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  5. "Bha mi a' leughadh leabhar a…

"Bha mi a' leughadh leabhar ann an leabharlann."

Translation:I was reading a book in a library.

December 29, 2019

15 Comments


https://www.duolingo.com/profile/MimiMcC99999

This is a tongue twister for me!


https://www.duolingo.com/profile/harebells

Is this the Gaelic version of a braw bricht moonlicht nicht?!


https://www.duolingo.com/profile/Ealasaid.

Another gem of a sentence ;)


https://www.duolingo.com/profile/Mrs.Crotty

Why is it a library rather than the library? Does ann change this?


https://www.duolingo.com/profile/DaibhidhR

Rather strangely, ann an means 'in' and is used without an article. The word for 'in' before 'the' or a few other specific words is anns, so 'in the library' would be anns an leabharlann which can always be abbreviated to sa leabharlann.


https://www.duolingo.com/profile/Agatha631151

Does "lann" in leabharlann have any relation to "land"? because that would be so cool: "the land of books"


https://www.duolingo.com/profile/DaibhidhR

It appears so, see https://en.wiktionary.org/wiki/lann#Etymology_2_3.

This word occurs in a lot of languages with a range of meanings so it can be difficult to pick out what the basic meaning would have been. A far as I can see, it is something like 'an area of good-quality land'. Examples include landing, island, An Fhionnlann = Finland.

In Modern Gaelic the word is used for a number of big rooms or other structures. As far as I can see the linking feature is that is somewhere where people or other entities are collected together on equal terms. So not somewhere where there is a focus of attention like a theatre, church etc. but somewhere where there is just a collection of people etc. doing the same thing. Thus

leabharlann (“library”) = lots of books
obair-lann (“laboratory”) = lots of people working
suain-lann (“dormitory”) = lots of people sleeping
tasg-lann (“archive”) = lots of records
sìol-lann ("granary") = lots of seeds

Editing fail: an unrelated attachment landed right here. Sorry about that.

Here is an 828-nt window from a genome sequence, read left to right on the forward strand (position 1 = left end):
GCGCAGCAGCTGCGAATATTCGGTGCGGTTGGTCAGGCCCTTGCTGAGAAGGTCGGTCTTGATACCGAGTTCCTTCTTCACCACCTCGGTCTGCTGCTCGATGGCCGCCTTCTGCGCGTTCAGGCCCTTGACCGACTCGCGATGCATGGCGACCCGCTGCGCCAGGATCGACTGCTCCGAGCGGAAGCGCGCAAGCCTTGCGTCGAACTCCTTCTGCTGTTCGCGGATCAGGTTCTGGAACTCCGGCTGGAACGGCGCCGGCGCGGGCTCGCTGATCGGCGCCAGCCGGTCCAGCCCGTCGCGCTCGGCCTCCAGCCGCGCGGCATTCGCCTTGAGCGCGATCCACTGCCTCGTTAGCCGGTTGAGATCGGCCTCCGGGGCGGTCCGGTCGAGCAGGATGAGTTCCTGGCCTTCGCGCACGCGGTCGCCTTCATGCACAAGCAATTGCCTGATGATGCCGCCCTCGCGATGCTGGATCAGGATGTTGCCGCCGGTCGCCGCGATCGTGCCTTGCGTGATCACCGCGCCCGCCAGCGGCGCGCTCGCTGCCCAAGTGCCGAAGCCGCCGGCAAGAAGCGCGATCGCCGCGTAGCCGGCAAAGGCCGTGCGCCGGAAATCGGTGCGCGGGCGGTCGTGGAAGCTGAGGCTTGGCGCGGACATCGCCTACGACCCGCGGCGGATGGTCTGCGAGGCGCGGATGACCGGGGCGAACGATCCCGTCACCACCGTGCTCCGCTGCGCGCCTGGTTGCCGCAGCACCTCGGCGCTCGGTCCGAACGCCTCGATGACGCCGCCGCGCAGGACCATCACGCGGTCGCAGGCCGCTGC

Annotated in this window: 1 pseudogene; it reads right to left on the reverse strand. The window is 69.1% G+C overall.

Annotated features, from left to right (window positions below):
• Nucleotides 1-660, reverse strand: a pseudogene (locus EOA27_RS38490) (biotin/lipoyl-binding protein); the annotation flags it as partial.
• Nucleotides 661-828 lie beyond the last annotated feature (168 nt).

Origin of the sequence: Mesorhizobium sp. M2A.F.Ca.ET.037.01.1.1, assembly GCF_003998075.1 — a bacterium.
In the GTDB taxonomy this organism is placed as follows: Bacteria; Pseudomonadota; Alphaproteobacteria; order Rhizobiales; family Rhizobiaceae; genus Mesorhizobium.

biadh-lann ("refrectory") = lots of people eating

A long list can be found at https://www.faclair.com/ by searching for lann. There are a few exceptions but most seem to follow the rule above. It seems that it once included a church but does not any more (cf. Dwelly and AFB).

One thing that seems to turn up quite often is translations ending in -tory. AFB even gives repository as one meaning of lann itself. My guess is that is was used at one stage specifically to translate the rooms that monks were familiar with by their Latin names such as refrectorium and dormitorium. This ending seems just to have been a noun use of an adjectival ending so dormitorium = 'a sleeping' and later came to be applied to the various rooms where you did these things as a group.

So, to answer your question, yes it is a land of books.


https://www.duolingo.com/profile/KatieDeli

So interesting! Thank you!


https://www.duolingo.com/profile/LouiseD-G

I love this sentence!!


https://www.duolingo.com/profile/VanyaTuche

Why is "I was reading a book at the library" not a acceptable answer?


https://www.duolingo.com/profile/DaibhidhR

This is one of the things that causes the most confusion for Gaelic learners. Although an commonly means 'the',

Ann an never means 'in the'. It means 'in' without any 'the'. 'In the' always has an s - anns an or san, (+ some other forms you will meet later).

I have given a longer answer here.


https://www.duolingo.com/profile/kunyaza

This is my new favorite sentence :D


https://www.duolingo.com/profile/CaillaighSue

Say that ten times fast!


https://www.duolingo.com/profile/DaibhidhR

It's easy:

Bha mi a' leughadh leabhar ann an leabharlann. Bha mi a' leughadh leabhar ann an leabharlann. Bha mi a' leughadh leabhar ann an leabharlann. Bha mi a' leughadh leabhar ann an leabharlann. Bha mi a' leughadh leabhar ann an leabharlann. Bha mi a' leughadh leabhar ann an leabharlann. Bha mi a' leughadh leabhar ann an leabharlann. Bha mi a' leughadh leabhar ann an leabharlann. Bha mi a' leughadh leabhar ann an leabharlann. Bha mi a' leughadh leabhar ann an leabharlann.


https://www.duolingo.com/profile/CaillaighSue

Lol! Easy for YOU to say, sir. My american tongue completely fails to say it even once unless i spend almost a full 30 seconds saying it so slowly, it becomes completely unintelligible. But! I repeat it10 times (literally) each time it pops up.

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